Negligence
DUTY: Can this P sue this D?
Foreseeability
                        a. Would a reasonable person in the position of the D have foreseen
                           this risk of harm to P in the absence of care?
                               Factors of Duty:
                                    o Special Relationship
                                    o Foreseeability
                                    o Reliance
                                    o Nonfeasance v. Misfeasance
                                    o Voluntary assumption of aid
                                    o Breach of liability
Misfeasance/Nonfeasance
                        b. Generally duty exists in cases of misfeasance.
                           (1)     Palsgraf (dissent) – actor owes duty of care to general public –
                           those likely to be injured by act AND all those injuries proximately
                           caused by act.

“Mere” Nonfeasance, BUT
                        c. Nonnegligent injury: Duty to prevent further harm.

Maldonado v. Southern Pacific Transp. Co. (n4, 120): Train jerked as P tried to board. P fell under
wheels and his arm was severed. RULE: D employees had a duty to prevent further harm when they
knew P had fallen and did nothing to help.
                        d. Nonnegligent creation of risk: Duty to warn or remove hazard.

Simonsen v. Thorin (n6, 121): D knocked utility pole into street, and P hit the pole. RULE: D had duty to
warn or remove hazard even though not liable for creating the hazard.




K. Garrett                                Torts (Suter)                      Fall 2000, Page 3 of 30
Voluntary Assistance
                        e. Even if nonfeasance
                        f. No duty to rescue, BUT
                        g. If D rescues voluntarily  duty because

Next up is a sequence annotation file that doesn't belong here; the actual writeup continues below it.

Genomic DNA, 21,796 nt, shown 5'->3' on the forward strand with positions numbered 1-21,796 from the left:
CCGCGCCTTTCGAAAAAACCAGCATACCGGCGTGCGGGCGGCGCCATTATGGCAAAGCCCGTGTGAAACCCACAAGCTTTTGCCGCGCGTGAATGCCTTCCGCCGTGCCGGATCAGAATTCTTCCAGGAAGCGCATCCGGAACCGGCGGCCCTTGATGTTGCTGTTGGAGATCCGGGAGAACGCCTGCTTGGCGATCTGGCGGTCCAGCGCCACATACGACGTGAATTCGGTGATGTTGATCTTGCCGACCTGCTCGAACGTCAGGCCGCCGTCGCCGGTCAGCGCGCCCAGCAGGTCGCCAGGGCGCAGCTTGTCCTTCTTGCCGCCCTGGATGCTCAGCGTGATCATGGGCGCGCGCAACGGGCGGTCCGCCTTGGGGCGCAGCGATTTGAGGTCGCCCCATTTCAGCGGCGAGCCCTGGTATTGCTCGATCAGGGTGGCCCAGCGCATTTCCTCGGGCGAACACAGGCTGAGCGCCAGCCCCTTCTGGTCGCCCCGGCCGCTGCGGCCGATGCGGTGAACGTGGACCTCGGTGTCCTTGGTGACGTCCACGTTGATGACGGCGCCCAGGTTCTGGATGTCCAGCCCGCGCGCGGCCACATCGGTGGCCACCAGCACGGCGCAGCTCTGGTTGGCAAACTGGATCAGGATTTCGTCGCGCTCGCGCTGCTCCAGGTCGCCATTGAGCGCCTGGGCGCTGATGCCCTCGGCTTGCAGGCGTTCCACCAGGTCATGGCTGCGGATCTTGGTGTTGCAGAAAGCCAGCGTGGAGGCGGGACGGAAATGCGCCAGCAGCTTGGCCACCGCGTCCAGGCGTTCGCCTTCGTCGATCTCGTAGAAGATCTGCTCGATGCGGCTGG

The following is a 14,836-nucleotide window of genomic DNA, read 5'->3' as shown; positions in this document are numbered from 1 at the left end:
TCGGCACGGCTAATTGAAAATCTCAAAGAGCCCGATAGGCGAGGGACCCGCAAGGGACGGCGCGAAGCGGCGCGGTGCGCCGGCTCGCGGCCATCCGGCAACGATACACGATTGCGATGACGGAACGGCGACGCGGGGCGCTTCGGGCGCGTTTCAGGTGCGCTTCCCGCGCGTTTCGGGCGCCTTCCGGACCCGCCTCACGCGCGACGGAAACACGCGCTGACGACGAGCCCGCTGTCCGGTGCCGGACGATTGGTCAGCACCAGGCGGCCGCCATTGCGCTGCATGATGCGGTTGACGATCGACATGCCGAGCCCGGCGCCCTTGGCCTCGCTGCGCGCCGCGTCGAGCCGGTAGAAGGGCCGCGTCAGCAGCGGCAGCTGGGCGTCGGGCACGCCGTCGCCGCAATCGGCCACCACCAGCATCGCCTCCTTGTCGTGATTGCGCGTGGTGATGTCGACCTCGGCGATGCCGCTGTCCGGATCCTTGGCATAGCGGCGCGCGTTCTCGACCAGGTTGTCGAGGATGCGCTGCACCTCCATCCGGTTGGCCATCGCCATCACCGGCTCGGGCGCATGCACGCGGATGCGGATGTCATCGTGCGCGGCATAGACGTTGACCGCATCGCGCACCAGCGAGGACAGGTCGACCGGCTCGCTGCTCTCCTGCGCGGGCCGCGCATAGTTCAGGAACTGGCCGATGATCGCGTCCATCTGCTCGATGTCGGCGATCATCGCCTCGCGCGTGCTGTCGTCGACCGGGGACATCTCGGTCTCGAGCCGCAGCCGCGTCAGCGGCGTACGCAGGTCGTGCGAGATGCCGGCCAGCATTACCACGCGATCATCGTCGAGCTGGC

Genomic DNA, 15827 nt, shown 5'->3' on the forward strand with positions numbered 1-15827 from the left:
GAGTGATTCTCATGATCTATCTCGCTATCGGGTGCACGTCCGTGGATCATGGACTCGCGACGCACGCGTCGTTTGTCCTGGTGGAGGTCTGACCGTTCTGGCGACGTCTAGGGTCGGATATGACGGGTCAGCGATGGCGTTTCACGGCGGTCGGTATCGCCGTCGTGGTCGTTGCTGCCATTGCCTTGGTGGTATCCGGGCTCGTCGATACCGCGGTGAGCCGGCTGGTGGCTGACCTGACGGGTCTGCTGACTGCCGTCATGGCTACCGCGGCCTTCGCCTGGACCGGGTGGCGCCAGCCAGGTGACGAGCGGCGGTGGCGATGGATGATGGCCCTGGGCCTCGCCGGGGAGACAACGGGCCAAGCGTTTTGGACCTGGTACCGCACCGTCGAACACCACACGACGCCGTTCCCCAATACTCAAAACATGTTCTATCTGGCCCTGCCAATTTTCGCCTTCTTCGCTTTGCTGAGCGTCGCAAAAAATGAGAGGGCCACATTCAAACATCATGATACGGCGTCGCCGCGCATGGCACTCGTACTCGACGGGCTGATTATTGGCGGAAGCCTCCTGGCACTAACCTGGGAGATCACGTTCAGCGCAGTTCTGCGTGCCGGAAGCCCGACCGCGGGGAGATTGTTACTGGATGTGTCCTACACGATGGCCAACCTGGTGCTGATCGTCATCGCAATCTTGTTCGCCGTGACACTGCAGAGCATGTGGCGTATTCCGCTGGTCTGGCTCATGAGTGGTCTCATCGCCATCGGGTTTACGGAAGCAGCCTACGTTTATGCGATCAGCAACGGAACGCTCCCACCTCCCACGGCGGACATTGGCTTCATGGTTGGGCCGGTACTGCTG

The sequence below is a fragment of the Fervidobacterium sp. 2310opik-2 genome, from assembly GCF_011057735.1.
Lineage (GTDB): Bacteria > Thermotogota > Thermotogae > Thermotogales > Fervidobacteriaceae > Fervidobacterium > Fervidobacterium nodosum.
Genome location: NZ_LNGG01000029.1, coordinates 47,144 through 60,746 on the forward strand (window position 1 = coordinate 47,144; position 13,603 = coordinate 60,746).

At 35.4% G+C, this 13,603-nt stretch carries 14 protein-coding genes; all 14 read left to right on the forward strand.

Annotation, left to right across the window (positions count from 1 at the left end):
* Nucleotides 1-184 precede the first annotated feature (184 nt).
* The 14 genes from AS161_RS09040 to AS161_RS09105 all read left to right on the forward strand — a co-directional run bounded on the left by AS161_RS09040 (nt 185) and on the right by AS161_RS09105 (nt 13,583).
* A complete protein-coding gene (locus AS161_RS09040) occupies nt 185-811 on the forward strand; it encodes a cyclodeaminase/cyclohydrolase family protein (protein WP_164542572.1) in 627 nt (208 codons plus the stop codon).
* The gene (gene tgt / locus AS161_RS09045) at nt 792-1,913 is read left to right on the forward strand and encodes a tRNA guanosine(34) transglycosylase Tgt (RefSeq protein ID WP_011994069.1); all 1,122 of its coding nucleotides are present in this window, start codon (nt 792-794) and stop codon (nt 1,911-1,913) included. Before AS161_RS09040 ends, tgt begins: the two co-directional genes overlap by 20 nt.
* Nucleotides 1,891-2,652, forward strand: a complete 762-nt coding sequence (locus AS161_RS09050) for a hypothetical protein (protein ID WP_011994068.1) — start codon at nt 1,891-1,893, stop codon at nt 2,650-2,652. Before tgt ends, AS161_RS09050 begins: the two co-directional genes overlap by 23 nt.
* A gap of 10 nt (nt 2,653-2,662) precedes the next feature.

(1)    D is preventing someone else from rescuing
                           (2)    Want to encourage careful, not careless, rescuing

Farwell v. Keaton (125): Farwell and Seigrist, two friends, were attacked. Seigrist attempted to treat
Farwell, but after two hours left him in a car in his grandparents’ driveway. Farwell died 3 days later.
RULE: One who voluntarily comes to the aid of another in peril, or has a special relationship with another
in peril, has a duty to rescue the party in peril if the rescue can be accomplished without risking personal
danger.

Ronald M. v. White (n2, 129): Group of kids injured when driver was under the influence. D, members
of the group not under the influence, had no duty to the others to restrain the driver.

H.R. Moch Co. v. Rensselaer Water Co. Cardozo (n9, 131): D water company contracted to supply water
to the city. Moch’s warehouse burned down because a sufficient quantity of water was not available to
firefighters. RULE: Third party who is not a party to a contract but benefits from its performance may
not recover for a contracting party's NONfeasance.
                        h. Good Samaritan Laws in some jurisdictions.

Special Relationship
                        i.   Even if nonfeasance
                        j.   Custodial – vulnerable, dependant
                        k.   Business
                        l.   Reliance – expectation